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EuroISPA: Rule of Law must not be sacrificed in fight against illegal content online

Brussels, 28 September 2017- EU lawmakers must not sacrifice the rule of law to advance the fight against illegal content online, EuroISPA warned today as the European Commission published its new guidelines on notice & action.

The guidelines endorse the trend that has seen policymakers across Europe force online intermediaries to play judge, jury and executioner with regard to online content control. As EuroISPA has consistently argued for 20 years, such privatised enforcement undermines due process and natural justice, a key underpinning for the enjoyment of fundamental rights. Such core values would be further frustrated by any move towards a notice & staydown regime (a possibility the guidelines leaves open), whereby Internet intermediaries would be forced to undertake ex ante monitoring and filtering third-party content upload on their networks.

Today’s guidelines fail to appreciate the reality that while the Internet is a global public sphere that empowers citizens and grows economies, standards of illegality are defined on a country-by-country basis. This creates a major dilemma for Internet service providers (ISPs), as they are simply unable to properly assess the context-dependent legality of content – in this regard it is worth stressing that the overwhelming majority of Internet infrastructure companies in Europe are SMEs. The need for clear and specific judicial guidance on whether a piece of content is illegal is particularly important in the context of so-called ‘controversial content’, as such content can often be presented in non-local languages and framed in varying political and cultural contexts (e.g. parody, free expression, hate speech, etc).

Without this judicial clarity, ISPs are trapped between the risk of failing to properly identify illegal content and the risk of engaging in excessive censorship, thus undermining the fundamental rights of their users. The overwhelming majority of citizens use the Internet for its inherently empowering characteristics. And in that context, we must ensure that structures are in place such that ISPs’ efforts to remove illegal content do just that, and not more.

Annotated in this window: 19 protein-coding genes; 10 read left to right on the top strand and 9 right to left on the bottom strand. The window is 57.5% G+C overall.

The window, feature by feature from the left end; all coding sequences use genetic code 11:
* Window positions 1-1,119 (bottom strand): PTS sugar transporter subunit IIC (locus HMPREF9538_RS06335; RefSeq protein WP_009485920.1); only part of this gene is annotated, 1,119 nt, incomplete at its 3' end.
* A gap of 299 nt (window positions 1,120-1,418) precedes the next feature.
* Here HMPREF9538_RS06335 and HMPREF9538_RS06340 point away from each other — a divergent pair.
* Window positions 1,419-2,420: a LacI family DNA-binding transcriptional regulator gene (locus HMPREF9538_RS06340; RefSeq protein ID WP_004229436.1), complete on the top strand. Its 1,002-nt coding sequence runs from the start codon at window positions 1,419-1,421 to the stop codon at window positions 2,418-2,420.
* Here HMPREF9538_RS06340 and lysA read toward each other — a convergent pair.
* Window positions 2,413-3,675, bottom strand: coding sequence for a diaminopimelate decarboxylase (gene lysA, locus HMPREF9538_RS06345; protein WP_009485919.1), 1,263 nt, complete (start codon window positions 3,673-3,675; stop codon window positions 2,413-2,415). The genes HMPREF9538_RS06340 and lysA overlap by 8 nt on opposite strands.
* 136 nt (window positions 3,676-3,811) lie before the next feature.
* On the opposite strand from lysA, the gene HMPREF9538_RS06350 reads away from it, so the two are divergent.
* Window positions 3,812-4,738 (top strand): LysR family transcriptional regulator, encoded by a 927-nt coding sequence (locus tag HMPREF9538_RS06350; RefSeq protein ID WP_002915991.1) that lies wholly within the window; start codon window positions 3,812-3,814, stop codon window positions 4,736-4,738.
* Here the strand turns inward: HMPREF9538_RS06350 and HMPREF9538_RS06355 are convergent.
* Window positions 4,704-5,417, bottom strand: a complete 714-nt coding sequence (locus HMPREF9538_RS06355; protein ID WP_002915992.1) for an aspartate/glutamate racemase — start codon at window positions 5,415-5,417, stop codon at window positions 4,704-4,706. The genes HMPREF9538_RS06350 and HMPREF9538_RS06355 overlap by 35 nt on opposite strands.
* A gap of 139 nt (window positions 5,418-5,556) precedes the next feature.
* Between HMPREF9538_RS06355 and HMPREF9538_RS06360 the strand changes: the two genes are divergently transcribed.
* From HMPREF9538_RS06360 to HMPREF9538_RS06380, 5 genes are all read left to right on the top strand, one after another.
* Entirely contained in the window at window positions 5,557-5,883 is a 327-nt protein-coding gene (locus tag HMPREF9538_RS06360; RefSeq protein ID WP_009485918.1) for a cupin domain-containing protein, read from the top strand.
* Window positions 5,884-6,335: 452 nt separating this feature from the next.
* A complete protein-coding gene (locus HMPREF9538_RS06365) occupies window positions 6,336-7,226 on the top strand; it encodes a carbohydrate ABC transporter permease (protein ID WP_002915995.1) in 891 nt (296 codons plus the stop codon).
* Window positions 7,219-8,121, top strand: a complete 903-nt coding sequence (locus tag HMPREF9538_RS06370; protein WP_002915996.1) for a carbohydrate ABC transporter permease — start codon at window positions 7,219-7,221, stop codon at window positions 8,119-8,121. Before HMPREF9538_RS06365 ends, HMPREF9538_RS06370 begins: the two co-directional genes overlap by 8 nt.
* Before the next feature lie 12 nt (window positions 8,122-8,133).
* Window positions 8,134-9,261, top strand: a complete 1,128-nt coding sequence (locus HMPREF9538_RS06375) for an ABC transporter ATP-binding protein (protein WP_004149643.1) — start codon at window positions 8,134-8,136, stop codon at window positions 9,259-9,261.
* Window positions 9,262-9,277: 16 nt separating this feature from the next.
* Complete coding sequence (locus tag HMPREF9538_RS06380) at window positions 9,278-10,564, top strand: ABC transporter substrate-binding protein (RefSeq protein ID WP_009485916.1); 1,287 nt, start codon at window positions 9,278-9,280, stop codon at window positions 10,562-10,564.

We are particularly concerned about the European Commission's support for "trusted flagger" schemes, in which the entity making the complaint is also the entity that determines whether the complaint is well-founded. While this mechanism has been an effective means to empower specialist hotlines combatting child sexual abuse material, its appropriateness is specific to the unique circumstances of that material. The suggestion that law enforcement authorities could submit content takedown requests without any mechanism to ensure due process is a new and worrying departure in online enforcement. Worse, the suggestion that intellectual property owners would also be given an unchallengeable right to suppress content can only bring this mechanism into disrepute, undermining trust in CSAM hotlines and ultimately endangering children.

Linked to the issues noted above, the guidelines’ suggestion that law enforcement authorities could submit content takedown requests without any mechanism to ensure due process is deeping worrying.

EuroISPA members have consistently led the way in the fight against illegal content online, from their stewardship of industry hotlines dedicated to fighting child sexual abuse online, to anti-spam and anti-malware initiatives across Europe. In that context, we reiterate our call for policy action to ensure that illegal content on the Internet is properly policed within the framework of due process. It is essential that effective content control is underpinned by court authority, to ensure that the fundamental freedoms of European citizens are protected from those who would wish to undermine them.

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